14 François-Marie Arouet de Voltaire (1694-1778) Candide Refuted by Voltaire in Candide (satire) Fictional sequence of tragedies for Candide Candide survives and Dr Pangloss (Liebniz) concludes: “There is a concatenation of all events in the best of possible worlds; for, in short, had you not been kicked out of a fine castle for the love of Miss Cunegund; had you not been put into the Inquisition; had you not travelled over America on foot; had you not run the Baron through the body; and had you not lost all your sheep, which you brought from the good country of El Dorado, you would not have been here to eat preserved citrons and pistachio nuts” (Voltaire 1759). Were all these circumstances really necessary? Notion appears ridiculous How could this be the best of all possible worlds? Pastorally insensitive and unhelpful

15 Discussion Some support from a scientific perspective Movement of tectonic plates results in earthquakes and volcanoes Necessary to replenish the gaseous state of the atmosphere and so support life God’s hands may be tied Implausible from a Biblical perspective What about heaven? Will that be constrained such that evil is still present?

16 Process Theodicy God is not fixed but is undergoing development Presence of evil is due to the fact that God has not yet got things sorted out Denial of the power and omnipotence of God Does not reflect the Biblical God God knows the end from the beginning

17 Objections to Hume’s 2 nd Premise How do we know whether God does not have some good reason for allowing (ordaining?) suffering? Parents may allow their child to suffer the consequence of their actions in order to learn punish their child for their better good How do we know whether this is not the case for all forms of human suffering? A greater good may emerge from suffering We cannot be certain that any suffering is pointless or does not have a higher purpose Impossible to prove that any instance of suffering or evil is pointless The onus of proof is on the anti-theist Constitutes a reinterpretation of the goodness of God

18 Plausibility Some instances of evil appear to be pointless and inexplicable Japanese tsunami (11 March 2011): Thousands were killed Humanitarian response was encouraging, but Result for those killed seems somewhat final The problem of hell: The way is narrow The majority are destined for eternal suffering What benefit can come from eternal suffering? Why is there infinite suffering for a finite offence? God gives us the dignity to make choices that have eternal consequences Perhaps our choices are only meaningful if they do have eternal consequences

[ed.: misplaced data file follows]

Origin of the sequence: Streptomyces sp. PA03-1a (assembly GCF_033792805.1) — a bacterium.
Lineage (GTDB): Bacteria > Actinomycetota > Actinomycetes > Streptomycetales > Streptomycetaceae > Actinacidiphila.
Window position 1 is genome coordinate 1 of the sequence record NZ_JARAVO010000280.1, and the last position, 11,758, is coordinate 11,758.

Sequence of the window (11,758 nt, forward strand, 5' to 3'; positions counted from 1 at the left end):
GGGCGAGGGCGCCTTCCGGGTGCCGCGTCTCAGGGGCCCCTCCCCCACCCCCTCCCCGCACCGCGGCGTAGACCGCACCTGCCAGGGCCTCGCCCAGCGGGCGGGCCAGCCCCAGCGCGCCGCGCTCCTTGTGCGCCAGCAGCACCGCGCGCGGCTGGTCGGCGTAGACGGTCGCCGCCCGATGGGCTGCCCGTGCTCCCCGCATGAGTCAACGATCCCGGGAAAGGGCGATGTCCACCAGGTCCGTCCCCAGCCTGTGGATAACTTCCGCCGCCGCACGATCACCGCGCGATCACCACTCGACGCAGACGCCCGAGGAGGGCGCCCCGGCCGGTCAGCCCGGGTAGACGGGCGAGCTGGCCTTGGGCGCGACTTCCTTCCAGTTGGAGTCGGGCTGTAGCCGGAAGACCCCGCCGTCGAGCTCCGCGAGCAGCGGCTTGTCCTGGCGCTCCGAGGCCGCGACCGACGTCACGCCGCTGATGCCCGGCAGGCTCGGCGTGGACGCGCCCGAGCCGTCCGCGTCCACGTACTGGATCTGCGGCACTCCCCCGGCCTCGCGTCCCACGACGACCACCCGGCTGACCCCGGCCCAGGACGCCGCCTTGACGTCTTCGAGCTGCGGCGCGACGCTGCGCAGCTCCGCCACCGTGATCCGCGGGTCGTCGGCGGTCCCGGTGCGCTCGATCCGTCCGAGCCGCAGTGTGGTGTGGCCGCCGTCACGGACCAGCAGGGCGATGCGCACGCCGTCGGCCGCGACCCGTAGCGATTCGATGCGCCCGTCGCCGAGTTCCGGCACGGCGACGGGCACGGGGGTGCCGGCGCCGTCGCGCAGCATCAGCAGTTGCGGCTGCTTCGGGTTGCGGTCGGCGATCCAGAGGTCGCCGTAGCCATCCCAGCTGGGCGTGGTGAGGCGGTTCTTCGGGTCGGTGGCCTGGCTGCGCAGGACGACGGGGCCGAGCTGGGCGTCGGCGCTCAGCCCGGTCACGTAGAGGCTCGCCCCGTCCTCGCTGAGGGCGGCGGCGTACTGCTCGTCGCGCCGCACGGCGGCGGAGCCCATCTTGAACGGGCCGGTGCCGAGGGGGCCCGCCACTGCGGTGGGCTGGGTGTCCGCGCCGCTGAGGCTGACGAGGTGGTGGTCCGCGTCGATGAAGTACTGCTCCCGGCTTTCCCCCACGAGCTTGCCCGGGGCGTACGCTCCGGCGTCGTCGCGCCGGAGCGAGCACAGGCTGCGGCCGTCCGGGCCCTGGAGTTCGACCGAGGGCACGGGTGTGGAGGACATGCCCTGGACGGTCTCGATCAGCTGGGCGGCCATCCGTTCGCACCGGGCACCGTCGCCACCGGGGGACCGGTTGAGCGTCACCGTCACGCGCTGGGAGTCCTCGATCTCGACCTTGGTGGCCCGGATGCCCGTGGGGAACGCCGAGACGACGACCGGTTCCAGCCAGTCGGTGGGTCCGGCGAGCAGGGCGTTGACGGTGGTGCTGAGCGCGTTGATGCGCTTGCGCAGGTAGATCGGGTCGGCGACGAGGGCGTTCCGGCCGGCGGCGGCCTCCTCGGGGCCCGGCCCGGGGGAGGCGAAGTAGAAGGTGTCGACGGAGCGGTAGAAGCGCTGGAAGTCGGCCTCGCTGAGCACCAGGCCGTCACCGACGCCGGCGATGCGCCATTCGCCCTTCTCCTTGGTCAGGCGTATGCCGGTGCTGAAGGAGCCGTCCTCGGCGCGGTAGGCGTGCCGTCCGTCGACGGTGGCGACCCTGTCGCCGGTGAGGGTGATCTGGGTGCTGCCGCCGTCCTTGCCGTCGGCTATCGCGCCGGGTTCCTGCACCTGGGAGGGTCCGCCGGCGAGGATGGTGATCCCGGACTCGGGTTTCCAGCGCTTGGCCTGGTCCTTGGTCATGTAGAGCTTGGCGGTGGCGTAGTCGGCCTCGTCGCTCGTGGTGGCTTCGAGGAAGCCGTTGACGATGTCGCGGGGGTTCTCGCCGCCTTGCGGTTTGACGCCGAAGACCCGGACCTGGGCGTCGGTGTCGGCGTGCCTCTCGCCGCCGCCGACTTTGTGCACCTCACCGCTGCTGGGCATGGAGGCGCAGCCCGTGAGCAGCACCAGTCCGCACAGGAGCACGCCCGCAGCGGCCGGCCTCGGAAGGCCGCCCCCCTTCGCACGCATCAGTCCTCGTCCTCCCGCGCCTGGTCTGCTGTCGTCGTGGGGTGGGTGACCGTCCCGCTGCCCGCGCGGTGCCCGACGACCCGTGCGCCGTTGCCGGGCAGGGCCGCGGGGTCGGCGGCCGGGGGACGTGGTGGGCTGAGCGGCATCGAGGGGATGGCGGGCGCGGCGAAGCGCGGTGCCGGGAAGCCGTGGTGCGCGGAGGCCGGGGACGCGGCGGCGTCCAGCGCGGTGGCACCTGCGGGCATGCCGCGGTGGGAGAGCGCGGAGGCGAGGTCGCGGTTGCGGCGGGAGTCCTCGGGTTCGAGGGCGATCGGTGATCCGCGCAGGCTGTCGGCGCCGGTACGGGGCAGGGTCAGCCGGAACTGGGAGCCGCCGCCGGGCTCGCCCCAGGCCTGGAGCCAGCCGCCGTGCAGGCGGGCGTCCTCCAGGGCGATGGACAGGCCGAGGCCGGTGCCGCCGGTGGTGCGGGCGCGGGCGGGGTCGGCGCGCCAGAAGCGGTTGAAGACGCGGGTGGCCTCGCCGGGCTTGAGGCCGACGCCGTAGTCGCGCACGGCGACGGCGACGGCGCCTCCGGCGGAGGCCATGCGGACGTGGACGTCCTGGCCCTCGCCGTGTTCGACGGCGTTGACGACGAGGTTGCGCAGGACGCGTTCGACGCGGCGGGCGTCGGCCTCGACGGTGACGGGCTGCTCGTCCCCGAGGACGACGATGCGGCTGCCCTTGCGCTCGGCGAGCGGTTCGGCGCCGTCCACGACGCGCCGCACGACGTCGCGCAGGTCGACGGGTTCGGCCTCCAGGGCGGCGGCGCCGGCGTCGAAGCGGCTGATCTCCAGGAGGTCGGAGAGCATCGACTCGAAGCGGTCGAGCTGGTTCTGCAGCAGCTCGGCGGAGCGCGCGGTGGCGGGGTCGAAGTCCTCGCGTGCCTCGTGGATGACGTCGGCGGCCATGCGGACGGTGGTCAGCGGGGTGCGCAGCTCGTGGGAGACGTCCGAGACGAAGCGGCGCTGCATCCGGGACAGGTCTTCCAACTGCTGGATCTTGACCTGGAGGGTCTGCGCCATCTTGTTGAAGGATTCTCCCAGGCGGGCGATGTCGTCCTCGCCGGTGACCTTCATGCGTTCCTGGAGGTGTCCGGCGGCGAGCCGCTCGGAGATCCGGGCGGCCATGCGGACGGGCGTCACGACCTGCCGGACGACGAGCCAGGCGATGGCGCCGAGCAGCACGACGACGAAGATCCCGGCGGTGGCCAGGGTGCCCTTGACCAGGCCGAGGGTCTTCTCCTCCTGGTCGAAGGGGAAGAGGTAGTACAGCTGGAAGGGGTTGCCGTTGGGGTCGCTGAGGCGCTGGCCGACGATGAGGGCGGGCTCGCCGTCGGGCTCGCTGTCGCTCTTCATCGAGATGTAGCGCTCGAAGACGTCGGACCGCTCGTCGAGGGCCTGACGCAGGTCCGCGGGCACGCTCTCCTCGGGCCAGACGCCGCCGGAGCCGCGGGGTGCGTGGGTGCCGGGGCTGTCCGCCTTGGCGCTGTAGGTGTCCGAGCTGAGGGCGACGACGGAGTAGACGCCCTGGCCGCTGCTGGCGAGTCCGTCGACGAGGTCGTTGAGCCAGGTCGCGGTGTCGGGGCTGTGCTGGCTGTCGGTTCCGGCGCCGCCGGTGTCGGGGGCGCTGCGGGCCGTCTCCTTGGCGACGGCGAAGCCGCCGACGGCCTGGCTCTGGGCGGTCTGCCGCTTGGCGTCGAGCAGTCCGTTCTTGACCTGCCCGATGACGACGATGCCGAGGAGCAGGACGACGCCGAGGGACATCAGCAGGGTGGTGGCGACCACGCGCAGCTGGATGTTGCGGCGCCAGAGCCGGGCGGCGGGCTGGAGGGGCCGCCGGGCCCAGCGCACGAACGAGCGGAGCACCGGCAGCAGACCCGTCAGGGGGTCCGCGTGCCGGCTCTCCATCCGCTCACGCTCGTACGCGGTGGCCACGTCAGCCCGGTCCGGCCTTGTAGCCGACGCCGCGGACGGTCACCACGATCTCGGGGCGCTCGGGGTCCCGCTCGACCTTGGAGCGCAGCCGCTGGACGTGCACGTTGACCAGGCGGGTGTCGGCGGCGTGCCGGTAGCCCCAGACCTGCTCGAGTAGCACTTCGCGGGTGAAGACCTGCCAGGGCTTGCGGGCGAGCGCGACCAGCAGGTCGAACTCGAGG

19 God’s Fatherhood and Parenting Our children are born with wills of their own Would we have it any other way? Entails risk and sometimes our children disappoint us Preferable to the deterministic alternative A good parent will sometimes cause pain Just or is for their long term good Imagine harmless happiness drug -> perpetual happiness Would we as parents want our children to take it? Greater good to grow through making choices

20 Biblical Perspective The Origin of Evil God as Judge The Book of Job Jesus and the Purpose of Evil The Atonement Election Christian Suffering Explanatory Biblical Doctrines

21 The Origin of Evil God created a world that was good (Genesis 1) God placed the tree of knowledge of good and evil in the garden Adam and Eve were tempted Sin and death came through one man (Romans 5:12-15 ) Evil existed, in some way, prior to the fall, but its origin is not explained When Adam sinned did God say, “Oops”? The lamb was slain from the creation of the world (Revelation 13:8) The origin of evil is somehow incorporated within the plan of God

22 God as Judge Old Testament clearly depicts God as judge: The flood Sodom and Gomorrah Plagues against Egypt Eviction of the Canaanites Numerous judgements against the nations Was God converted from sternness to love in NT? The wrath of God is still being revealed Judgements and plagues are prophesied (Revelation) God is not afraid to punish evildoers, and he says so repeatedly

23 The Book of Job Extensive treatment of the problem of evil and suffering Satan claims that Job is only good because God blesses him (Chapters 1 & 2) Job’s suffering is to test Job’s sincerity Job’s friends propose various unsatisfactory rationales God provides no explanation (where were you?) No reference back to Satan God does not use Satan as an excuse God’s knowledge goes beyond Job’s understanding Job met God - this experience is a total answer Job never received an answer to his questions God rewarded him and compensated for his sufferings